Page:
One performance in particular really stood out, though. Armie Hammer is Clyde Tolsen, the key character in Hoover's life. "I need you," he says to Tolsen. One of the only stable things in Hoover's life, Tolsen is able to reach out to him. Hammer's screen presence is spirited and resounding. DiCaprio really doesn't have a showy, Oscar role. Instead, this supporting newcomer gets the "baitier" part. But nothing in his character is forced or insincere. There is something genuine about the performance.

J. Edgar isn't quite as convincing visually. Outcries were heard across the Tomatometer against the makeup in the film. I was impressed for the most part, but Tolsen's aging is laughably bad. His plastic-y corpse look late in the film was distracting from the performance underneath. On another note, the lighting was nearly suffocating. There is always harsh light, making even the most tender of onscreen moments seem distant and off-putting.

Past the inconsistent makeup, the brilliant acting, the brash lighting, and every other detail in this film, there is a real keen sense of completion. The movie feels whole. It starts with the bookends of Hoover's life and works to peel away a central character. This is accomplished filmmaking. Now, is this just a compilation of pieces that could be worked into a possibly greater piece of manipulated filmmaking? Sure. But all the more impressive is how Eastwood's fingerprints can cover this film without smearing that which he is studying.

**NOTE: I haven't the slightest clue why this film was rated R. There are three vulgar words used (only one of which was an F-bomb). I could present a slew of profanity-laced comedies that were rated PG-13.**

27 comments

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  • skywise • 4 years ago

    @moviegeek LOL always a pleasure sir!

    reply

    • moviegeek • 4 years ago

      @skywise thanks man! The curse is gone :D

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      • skywise • 4 years ago

        oh and there ya go....14 thumbs up! Curse broken.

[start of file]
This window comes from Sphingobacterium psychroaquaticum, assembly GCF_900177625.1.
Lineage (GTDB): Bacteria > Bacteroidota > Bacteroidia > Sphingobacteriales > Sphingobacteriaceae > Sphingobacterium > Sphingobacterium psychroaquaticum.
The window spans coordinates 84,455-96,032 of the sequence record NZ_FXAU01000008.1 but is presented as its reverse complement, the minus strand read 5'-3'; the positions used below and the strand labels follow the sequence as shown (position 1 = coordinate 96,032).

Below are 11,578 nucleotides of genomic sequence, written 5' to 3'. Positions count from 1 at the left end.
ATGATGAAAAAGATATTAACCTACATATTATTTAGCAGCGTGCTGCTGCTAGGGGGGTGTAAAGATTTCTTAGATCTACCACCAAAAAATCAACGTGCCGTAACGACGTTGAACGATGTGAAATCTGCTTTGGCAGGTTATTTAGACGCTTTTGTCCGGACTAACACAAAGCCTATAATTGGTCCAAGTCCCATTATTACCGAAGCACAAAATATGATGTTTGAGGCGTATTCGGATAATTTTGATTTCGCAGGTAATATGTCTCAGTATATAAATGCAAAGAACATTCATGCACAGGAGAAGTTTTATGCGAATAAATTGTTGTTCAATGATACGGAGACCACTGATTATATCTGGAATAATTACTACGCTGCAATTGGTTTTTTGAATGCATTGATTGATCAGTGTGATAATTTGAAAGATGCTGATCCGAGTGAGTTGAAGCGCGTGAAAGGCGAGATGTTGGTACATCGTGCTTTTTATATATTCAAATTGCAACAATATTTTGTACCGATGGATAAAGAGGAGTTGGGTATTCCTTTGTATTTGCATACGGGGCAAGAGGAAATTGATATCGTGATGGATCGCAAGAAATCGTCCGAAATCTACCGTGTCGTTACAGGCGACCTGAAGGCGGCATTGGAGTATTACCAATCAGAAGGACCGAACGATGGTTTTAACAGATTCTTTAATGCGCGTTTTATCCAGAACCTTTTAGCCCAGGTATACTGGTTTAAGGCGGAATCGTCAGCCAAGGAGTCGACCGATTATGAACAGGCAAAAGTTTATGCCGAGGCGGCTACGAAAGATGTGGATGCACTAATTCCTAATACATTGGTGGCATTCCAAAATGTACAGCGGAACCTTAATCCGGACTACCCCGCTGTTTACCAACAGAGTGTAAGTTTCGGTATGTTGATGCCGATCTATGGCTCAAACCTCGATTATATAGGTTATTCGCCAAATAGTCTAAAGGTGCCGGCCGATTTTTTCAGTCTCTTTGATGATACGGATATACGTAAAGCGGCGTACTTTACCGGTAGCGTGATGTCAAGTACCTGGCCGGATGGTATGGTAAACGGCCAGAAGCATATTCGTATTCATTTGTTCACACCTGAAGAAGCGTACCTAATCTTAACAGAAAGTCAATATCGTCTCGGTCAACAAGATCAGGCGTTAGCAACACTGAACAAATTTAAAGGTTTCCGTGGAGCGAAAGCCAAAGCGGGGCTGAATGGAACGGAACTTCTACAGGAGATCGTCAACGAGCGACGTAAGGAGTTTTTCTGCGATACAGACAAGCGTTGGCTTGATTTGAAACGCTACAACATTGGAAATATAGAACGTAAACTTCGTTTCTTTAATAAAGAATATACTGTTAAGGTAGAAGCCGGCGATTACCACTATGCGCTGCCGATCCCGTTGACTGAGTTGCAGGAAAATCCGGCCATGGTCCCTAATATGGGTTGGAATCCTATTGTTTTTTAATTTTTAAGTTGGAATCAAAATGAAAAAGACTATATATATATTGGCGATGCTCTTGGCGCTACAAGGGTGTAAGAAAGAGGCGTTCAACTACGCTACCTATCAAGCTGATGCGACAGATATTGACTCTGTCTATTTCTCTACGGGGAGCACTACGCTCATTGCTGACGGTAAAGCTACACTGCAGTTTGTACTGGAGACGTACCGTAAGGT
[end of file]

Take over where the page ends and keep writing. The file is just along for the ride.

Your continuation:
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        • skywise • 4 years ago

          @moviegeek Fantastic review. Very thoughtful.

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          • moviegeek • 4 years ago

            @mattbierwagen Good! I wrote this review because I knew the buzz was low and I felt it needed to be raised.

            @mattbierwagen Gracias.

            @thedude-abides Yea... DiCaprio won't have the momentum to win.

            @moviefreak97 That's what I was thinking. No sense in appealing when it's just extra money and no interest in that younger demographic.

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            • moviegeek • 4 years ago

              Oh. my. word. My reviews are cursed to never get more than 13 thumbs up! :P My past four have stuck RIGHT on 13.

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              • mattbierwagen • 4 years ago

                @moviegeek thanks for reviewing this. it makes me look forward to it a bit more!

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                • ROFLitschristian • 4 years ago

                  @moviegeek Muy bueno, senor. I really like the differents approach you took. Anyways, terrific review@

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                  • moviefreak97 • 4 years ago

                    @moviegeek You're right it doesn't but it's the rules. Yep, it's ridiculous, but it's true. And you're right about the target audience, which is probably why they didn't try to appeal it for PG-13.